China defends screening software

June 9, 2009

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The Great Firewall of China just got an upgrade…
– FlashAddict

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By Michael Bristow
BBC News, Beijing

China has defended the use of new screening software that has to be installed on all computers.

Foreign ministry spokesman Qin Gang said the software would filter out pornographic or violent material.

Critics have complained that it could also be used to stop Chinese internet users searching for politically sensitive information.

But Mr Qin, speaking at a regular press briefing, said China promoted the healthy development of the internet.

All computers sold in China – even those that are imported – will have to be pre-installed with the “Green Dam Youth Escort” software.

‘Poisoned minds’

The news came in a directive from China’s Ministry of Industry and Information Technology, and the new regulations will come into force on 1 July.

The directive says the newest version of the software has to be pre-installed on Chinese-made computers before they leave the factory.

Imported computers must contain the software before they are sold.

The aim is to build a healthy and harmonious online environment that does not poison young people’s minds, according to the directive.

Mr Qin defended the move on Tuesday: “The purpose of this is to effectively manage harmful material for the public and prevent it from being spread,” he said.

“The Chinese government pushes forward the healthy development of the internet. But it lawfully manages the internet,” he added.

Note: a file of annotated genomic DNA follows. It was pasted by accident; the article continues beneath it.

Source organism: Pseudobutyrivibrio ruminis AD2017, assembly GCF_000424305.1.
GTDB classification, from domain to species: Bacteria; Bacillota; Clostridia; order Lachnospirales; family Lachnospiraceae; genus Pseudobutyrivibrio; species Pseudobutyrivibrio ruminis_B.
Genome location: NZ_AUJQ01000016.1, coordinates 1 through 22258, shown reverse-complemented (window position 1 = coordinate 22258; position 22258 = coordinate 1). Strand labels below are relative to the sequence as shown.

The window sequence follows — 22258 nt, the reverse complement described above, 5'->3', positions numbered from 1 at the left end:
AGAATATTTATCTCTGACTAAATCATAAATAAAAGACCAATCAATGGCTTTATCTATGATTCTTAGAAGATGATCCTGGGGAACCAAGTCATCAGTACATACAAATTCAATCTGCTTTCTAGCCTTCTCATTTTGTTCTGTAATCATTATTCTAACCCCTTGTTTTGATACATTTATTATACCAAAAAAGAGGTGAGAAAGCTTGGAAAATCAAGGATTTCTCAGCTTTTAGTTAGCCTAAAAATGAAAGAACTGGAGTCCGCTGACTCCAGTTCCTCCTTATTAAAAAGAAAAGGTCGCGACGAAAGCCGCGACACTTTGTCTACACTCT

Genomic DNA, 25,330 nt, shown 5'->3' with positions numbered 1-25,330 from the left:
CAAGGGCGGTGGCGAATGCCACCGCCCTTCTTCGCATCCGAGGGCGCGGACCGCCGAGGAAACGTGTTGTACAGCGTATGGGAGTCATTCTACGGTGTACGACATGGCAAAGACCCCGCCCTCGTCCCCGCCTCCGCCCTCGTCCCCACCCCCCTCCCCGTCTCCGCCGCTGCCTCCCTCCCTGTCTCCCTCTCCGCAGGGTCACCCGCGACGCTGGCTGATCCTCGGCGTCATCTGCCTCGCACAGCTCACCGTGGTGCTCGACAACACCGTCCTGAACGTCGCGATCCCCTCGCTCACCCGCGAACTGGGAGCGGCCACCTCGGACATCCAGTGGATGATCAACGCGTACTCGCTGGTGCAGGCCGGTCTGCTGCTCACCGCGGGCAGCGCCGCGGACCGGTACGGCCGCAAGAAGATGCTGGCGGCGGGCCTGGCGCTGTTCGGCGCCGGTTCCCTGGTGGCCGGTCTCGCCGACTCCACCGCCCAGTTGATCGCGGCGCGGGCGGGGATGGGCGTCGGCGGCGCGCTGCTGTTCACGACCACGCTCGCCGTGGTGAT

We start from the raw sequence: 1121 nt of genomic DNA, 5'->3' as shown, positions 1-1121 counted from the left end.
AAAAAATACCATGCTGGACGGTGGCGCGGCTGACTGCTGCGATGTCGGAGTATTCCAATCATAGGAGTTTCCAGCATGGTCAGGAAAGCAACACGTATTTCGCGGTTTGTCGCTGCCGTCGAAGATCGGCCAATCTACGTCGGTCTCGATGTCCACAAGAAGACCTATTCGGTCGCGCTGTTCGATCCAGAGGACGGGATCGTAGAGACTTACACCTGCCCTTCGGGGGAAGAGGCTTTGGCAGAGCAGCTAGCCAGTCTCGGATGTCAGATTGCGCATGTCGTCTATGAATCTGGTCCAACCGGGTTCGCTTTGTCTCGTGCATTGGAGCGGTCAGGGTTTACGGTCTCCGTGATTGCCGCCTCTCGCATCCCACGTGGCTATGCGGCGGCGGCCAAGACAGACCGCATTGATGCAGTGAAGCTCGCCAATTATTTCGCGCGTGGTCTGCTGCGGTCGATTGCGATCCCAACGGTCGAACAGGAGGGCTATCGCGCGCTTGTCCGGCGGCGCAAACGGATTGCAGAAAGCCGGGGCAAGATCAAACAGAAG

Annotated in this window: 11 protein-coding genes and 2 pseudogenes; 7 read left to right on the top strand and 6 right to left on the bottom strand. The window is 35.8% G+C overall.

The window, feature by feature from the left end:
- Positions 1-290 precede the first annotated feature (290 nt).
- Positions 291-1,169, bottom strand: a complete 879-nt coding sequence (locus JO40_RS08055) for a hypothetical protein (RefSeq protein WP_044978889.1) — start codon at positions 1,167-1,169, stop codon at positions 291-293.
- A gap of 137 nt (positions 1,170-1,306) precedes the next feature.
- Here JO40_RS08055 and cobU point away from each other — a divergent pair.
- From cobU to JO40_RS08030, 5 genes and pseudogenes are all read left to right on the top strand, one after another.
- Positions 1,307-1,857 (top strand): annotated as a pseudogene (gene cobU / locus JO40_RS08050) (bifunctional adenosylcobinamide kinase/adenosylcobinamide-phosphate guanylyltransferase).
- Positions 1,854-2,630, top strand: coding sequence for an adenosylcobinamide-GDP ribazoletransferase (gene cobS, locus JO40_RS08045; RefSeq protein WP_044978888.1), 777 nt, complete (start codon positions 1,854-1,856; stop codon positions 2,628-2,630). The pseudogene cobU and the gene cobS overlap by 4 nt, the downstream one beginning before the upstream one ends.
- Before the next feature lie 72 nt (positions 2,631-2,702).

The Chinese government regularly restricts access to certain internet sites and information it deems sensitive.

The BBC’s Chinese language website and video sharing website Youtube are currently inaccessible in Beijing.

Critics fear this new software could be used by the government to enhance its internet censorship system, known as the Great Firewall of China.

But a spokesman for one of the companies that developed the software, Jinhui Computer System Engineering, rejected this accusation.

“It’s a sheer commercial activity, having nothing to do with the government,” Zhang Chenmin, the company’s general manager, told the state-approved Global Times newspaper.

http://news.bbc.co.uk/2/hi/asia-pacific/8091044.stm


Tim Berners-Lee: The next Web of open, linked data

March 16, 2009
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So many years after the birth of the World Wide Web, it is quite riveting to hear the father of the Internet talk about the future of things to come. Hypertext data on steroids…
– FlashAddict

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20 years ago, Tim Berners-Lee invented the World Wide Web. For his next project, he’s building a web for open, linked data that could do for numbers what the Web did for words, pictures, video: unlock our data and reframe the way we use it together.

http://www.ted.com


Google turns map tool into people tracker

February 4, 2009

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It will be very interesting to see how things will unfold with this new technology and what implications it may have on personal rights and freedoms…